Wednesday, March 14, 2012

Best Pizza Recipe

We are a family of pizza lovers so I make it often.  I have tried many, many recipes for dough and I haven't come across a bad one yet.  But, this one that I found in the March issue of Bon Appétit is my new favorite.  It's also very easy as long as you remember to start it the night before - it's one of those long rising, no knead doughs.

This recipe makes a lot -- enough for six individual pizzas.  Brett polishes his off but Camille and I can't finish a whole one.  The baking method is also part of the reason this crust is so awesome; light, full of air pockets, and tasty.


No-Knead Pizza Dough
7 1/2 cups all purpose flour
4 tsp fine sea salt
1/2 tsp active dry yeast
3 cups water

Whisk the flour, salt and yeast together.  While stirring with a wooden spoon, gradually add the water.  Mix until well incorporated and then gather into a rough ball and transfer to a clean bowl.  I oiled my bowl although the recipe doesn't specify that. Habit.  Cover the bowl with plastic wrap and go to bed.  Let the dough rise at room temperature until it is covered with tiny bubbles and has more than doubled in size (about 18 hours).

Transfer the dough to a floured work surface and gently shape into a rough rectangle.  Divide the dough into six pieces.

Working with one piece at a time, fold the four corners into the center, turn upside down, and form into a ball.  Dust with flour, and set aside while you form the other five.  Let the dough rest, covered with plastic wrap or a damp kitchen towel, for an hour.  If you are not going to use all the pieces, you can wrap them in plastic wrap and refrigerate for three or four days.  Just let them rest at room temperature on a floured work surface, covered with plastic wrap, for 2-3 hours before using.

Making the Pizzas
While the dough is resting, heat your oven.  If you have a pizza stone put it in the oven in the top third and heat it on the highest temperature your oven goes to for an hour.  I heated my stone for an hour at 550F.  If you don't have a stone and are going to bake your pizza on a baking sheet, you don't need to preheat your sheet.

Form your dough into pizzas as gently as possible.  The less you mess with the dough, the better it comes out.  You want to preserve as man of the air bubbles and pockets as possible.  Add your toppings.  Turn on your broiler, slide the pizza onto the stone, and bake for 5-7 minutes.

My experience?  Like so - I made three batches, two pizzas each time.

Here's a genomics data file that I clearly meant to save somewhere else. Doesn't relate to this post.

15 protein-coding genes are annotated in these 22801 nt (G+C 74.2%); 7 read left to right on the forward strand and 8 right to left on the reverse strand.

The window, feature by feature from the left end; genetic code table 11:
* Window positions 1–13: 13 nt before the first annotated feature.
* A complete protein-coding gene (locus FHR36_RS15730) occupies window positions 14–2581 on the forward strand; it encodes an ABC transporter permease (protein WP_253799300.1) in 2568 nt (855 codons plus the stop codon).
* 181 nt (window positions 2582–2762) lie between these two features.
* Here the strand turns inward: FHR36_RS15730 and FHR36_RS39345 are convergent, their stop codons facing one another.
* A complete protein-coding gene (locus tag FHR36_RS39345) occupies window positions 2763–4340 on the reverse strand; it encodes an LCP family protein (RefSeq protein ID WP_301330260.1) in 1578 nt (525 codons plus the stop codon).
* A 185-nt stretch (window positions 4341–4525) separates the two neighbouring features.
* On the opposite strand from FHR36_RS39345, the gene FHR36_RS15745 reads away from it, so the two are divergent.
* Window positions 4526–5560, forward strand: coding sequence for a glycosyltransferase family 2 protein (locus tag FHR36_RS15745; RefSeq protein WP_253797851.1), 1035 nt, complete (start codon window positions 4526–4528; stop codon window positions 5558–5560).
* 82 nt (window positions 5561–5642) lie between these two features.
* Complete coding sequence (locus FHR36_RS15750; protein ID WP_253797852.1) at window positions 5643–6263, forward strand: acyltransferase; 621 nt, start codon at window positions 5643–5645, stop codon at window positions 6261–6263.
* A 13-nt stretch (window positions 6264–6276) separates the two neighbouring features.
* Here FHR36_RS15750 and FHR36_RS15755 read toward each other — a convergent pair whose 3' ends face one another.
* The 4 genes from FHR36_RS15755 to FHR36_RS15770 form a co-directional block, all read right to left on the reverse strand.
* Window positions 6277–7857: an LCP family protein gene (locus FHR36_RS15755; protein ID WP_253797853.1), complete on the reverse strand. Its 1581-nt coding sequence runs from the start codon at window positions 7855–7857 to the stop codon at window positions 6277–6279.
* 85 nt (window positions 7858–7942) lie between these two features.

#1 Dinner with Camille:
  • topping choices: caramelized onions, tomato sauce, roasted tomatoes, mozzarella cheese, parmesan cheese, pepperoni, sausage & ham
  • I put Camille's in the oven first.  She built it on my well floured pizza peel.  When I tried to slide it off the board onto the stone, some of the toppings rolled off and the dough squished up on its self.  Camille dissolved into hysterical laughter.  Mine didn't slide much better although I tried to help it with a spatula.  
  • They tasted great.
#2 Dinner with Brett:
  • I built the pizzas on parchment paper.  When I slid Brett's onto the hot stone, the parchment paper touched the broiler and caught fire.  Mine didn't catch fire, but I worried about it.
  • There were little bits of charred paper on the kitchen floor.  Not popular with Brett who cleans the kitchen.
  • The pizzas tasted awesome.  That charring action was quite tasty.
#3 Dinner with Brett:
  • I used parchment paper again but didn't use the broiler.  I just baked them at 550F on the stone.
  • The parchment paper turned black but it didn't catch fire.
  • The dough wasn't quite as yummy as when it was cooked under the broiler.

I need to figure out a way to get the pizza into the oven, onto the hot stone, without using parchment paper.  Maybe I'll try dusting the pizza peel with corn meal next time.  Lots and lots of cornmeal.


  1. Cornmeal works, I tend to just pull the stone out all the way, cut the pizza on it, transfer to a plate then put down more corn meal and another pizza....

  2. Don't I feel stupid. I have had a pizza stone for years and didn't know you were supposed to heat them up like that. I bet it makes all the difference in the world. These really look good!

  3. Yum! They look delicious. Thanks for the idea. Now I know what to make for dinner tomorrow night.

  4. We make lots of pizza too. Thanks for a recipe for no knead dough! I'm going to try it. It looks great.

  5. I also meant to tell you - I 'pinned' this post for my pinterest food page and it instantly had 8 repins - it's a hit! :)

  6. Can you freeze the dough?


  7. Jamie - I've never tried freezing it but Chowhound says you can. Flatten the dough into a disk, oil it, wrap in plastic wrap, put in a ziplock and freeze. Defrost overnight in your freezer and then let it rest in a bowl on your countertop for a couple hours before using. Great question!

  8. Thanks for the recipe! We're right in the middle of a kitchen remodel right now, but the minute we're done, I'm trying it! (& thanks for answering my question about freezing, we'd never be able to use it all before it went bad)




Thanks so much for commenting! I love the conversation.